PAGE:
Appeal from the Circuit Court for Prince George's County; Bowie, J.
Henderson, Hammond, Prescott, Marbury and Sybert, JJ. Marbury, J., delivered the opinion of the Court. Prescott, J., dissents.
Convicted by a jury in the Circuit Court for Prince George's County upon an information charging the crime of robbery with a deadly weapon, James Daniel Hall appeals from the judgment and sentence entered upon the verdict. He contends: (1) his arrest was illegal; (2) his fingerprints, obtained following
the arrest, constituted the fruit of an illegal arrest and thus should not have been admitted into evidence; (3) absent the fingerprints, there was insufficient evidence to identify him as a participant in the alleged crime.
At the trial, the State presented the following evidence. On the night of November 8, 1962 the Jumbo Food Store in Prince George's County was robbed. Shortly after 9:00 p.m. the store was entered by two armed men who forced one Donaldson, the manager, and one Davis, a clerk, to lie on the floor after first requiring Donaldson to open the store safe. The police were summoned soon after the robbers had left, and in the course of the investigation Officer Baxter discovered a latent fingerprint on the inside of the safe. The print was lifted and placed on a card which was subsequently filed in routine fashion in the Seat Pleasant police station. The appellant was described by Donaldson as having worn a stocking over his face at the time of the robbery, but Donaldson identified him at the trial as one of the robbers.
At this point in the trial, it became apparent to the defense counsel, not counsel on appeal, that the State would seek to introduce into evidence certain fingerprints taken from Hall at the police station some two months after the robbery. Counsel approached the Bench and explained to the court that if such was the State's intent he would make a motion to suppress the evidence of the fingerprints. The court thereupon directed the jury to retire and proceeded to take testimony on the circumstances surrounding the obtention of the appellant's fingerprints in January 1963. These circumstances relevant to the resolution of the legal issues raised here are as follows.
On the evening of January 19, 1963, more than two months after the robbery, Detective Officer Farran of the Prince George's County Police Department was on routine patrol when he was notified by radio about 7:30 p.m. that a prisoner under police guard at the Prince George's General Hospital had escaped. About a half hour later, while he was patrolling the hospital grounds, Officer Farran was notified via radio that a pedestrian had been struck (fatally it was later learned) in the northbound lane of the Baltimore-Washington Parkway. He proceeded to the scene and found fellow officers Baranski,
King and Hauncher there. He was advised by the officers that the appellant Hall, together with one George Jenkins and one Valorie Jenkins, had at the time of the accident been sitting in a nearby automobile which was stuck in the mud off the traveled portion of the parkway. It appears that Valorie had previously that evening been in the hospital visiting the prisoner, who later escaped, and who was the victim of the accident.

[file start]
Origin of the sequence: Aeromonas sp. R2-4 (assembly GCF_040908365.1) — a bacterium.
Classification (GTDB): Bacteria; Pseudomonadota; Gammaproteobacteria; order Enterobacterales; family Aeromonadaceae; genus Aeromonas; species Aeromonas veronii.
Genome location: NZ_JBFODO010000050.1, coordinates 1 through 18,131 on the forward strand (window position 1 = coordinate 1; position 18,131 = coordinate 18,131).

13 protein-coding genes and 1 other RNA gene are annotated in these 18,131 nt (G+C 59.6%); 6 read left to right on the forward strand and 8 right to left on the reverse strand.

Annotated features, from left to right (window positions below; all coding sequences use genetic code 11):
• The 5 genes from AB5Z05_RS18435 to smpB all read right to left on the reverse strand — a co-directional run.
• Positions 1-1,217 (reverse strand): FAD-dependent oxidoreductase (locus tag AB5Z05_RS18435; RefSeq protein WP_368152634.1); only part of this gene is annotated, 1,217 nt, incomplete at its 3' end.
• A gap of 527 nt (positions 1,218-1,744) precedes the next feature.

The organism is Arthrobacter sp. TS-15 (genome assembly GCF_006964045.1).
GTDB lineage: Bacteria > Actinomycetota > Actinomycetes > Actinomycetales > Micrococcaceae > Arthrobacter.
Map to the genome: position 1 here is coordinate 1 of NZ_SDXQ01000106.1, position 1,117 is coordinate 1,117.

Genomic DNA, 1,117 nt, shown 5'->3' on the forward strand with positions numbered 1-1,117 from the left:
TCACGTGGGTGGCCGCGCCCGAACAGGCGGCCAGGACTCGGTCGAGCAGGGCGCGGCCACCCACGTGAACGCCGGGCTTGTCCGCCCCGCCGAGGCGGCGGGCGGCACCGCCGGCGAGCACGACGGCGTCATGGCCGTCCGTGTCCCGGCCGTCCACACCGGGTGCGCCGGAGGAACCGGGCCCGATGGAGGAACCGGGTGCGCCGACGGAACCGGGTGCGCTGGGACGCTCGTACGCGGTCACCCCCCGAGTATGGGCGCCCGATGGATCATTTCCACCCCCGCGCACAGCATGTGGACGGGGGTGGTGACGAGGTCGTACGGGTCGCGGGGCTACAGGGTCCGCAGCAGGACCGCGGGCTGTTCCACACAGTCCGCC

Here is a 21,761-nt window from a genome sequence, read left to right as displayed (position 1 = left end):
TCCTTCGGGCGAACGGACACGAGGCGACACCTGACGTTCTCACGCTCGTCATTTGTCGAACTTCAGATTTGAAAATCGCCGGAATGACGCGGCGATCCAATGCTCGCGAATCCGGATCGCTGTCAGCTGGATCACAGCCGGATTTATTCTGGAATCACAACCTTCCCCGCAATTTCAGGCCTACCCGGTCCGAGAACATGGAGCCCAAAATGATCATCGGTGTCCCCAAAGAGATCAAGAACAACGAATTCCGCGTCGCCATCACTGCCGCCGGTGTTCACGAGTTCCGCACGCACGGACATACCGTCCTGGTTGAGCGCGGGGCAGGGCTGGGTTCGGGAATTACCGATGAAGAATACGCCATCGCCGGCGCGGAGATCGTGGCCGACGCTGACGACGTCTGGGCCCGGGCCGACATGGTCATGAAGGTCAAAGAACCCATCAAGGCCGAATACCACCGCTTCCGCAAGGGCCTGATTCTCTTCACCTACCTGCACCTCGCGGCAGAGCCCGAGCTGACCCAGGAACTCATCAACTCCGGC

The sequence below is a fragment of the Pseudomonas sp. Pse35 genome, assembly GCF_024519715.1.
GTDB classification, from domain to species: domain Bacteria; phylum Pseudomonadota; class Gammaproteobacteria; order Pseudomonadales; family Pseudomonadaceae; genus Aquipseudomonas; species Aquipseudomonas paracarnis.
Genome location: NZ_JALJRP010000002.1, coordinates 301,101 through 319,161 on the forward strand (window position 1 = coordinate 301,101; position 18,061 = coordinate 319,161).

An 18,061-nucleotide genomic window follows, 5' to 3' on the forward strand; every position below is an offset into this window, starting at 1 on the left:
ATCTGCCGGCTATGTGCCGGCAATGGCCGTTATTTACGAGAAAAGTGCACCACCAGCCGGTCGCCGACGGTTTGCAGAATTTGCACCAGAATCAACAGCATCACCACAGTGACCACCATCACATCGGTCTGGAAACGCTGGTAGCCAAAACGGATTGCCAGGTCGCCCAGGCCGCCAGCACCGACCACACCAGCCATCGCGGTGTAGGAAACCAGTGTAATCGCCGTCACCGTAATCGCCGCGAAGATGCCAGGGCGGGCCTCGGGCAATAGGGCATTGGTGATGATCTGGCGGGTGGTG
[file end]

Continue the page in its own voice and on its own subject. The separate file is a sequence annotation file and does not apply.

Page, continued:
Officer Hauncher testified that the appellant offered certain identification papers but was told it was not necessary at the time, and that he could do so at the police station. He further testified that he had asked Hall and his companions to wait and be questioned because they had apparently been witnesses to the accident. Testimony of the other officers corroborated this purpose in detaining the trio. When Hall took the stand to explain his version of what took place on the parkway, he first stated that the police officer had asked for identification and had told him that they were being held until Detective Farran arrived. On cross-examination he admitted that he had agreed to wait.
After Officer Farran had completed his on-the-scene investigation, he ordered the appellant and his companions taken to the Seat Pleasant station for questioning. This was done, and Hall was turned over to Detective Bryan for questioning. The interrogation concerned Hall's involvement in the accident and possible participation in the escape of the prisoner. Hall admitted that he had driven Valorie to the hospital, where she had pretended to be the wife of the prisoner and given him certain articles of clothing. Subsequent to and as a result of this questioning an arrest warrant was sworn out against Hall. He was charged with conspiracy to aid and also with aiding and assisting an escape, both misdemeanors under Code (1957), Art. 27, §§ 38 and 139, respectively. Officer Bryan testified that after the warrant had been served Hall was fingerprinted, as a routine police procedure.
As a result of this testimony, the trial court overruled defense counsel's motion to suppress. The record indicates that the court felt that at ...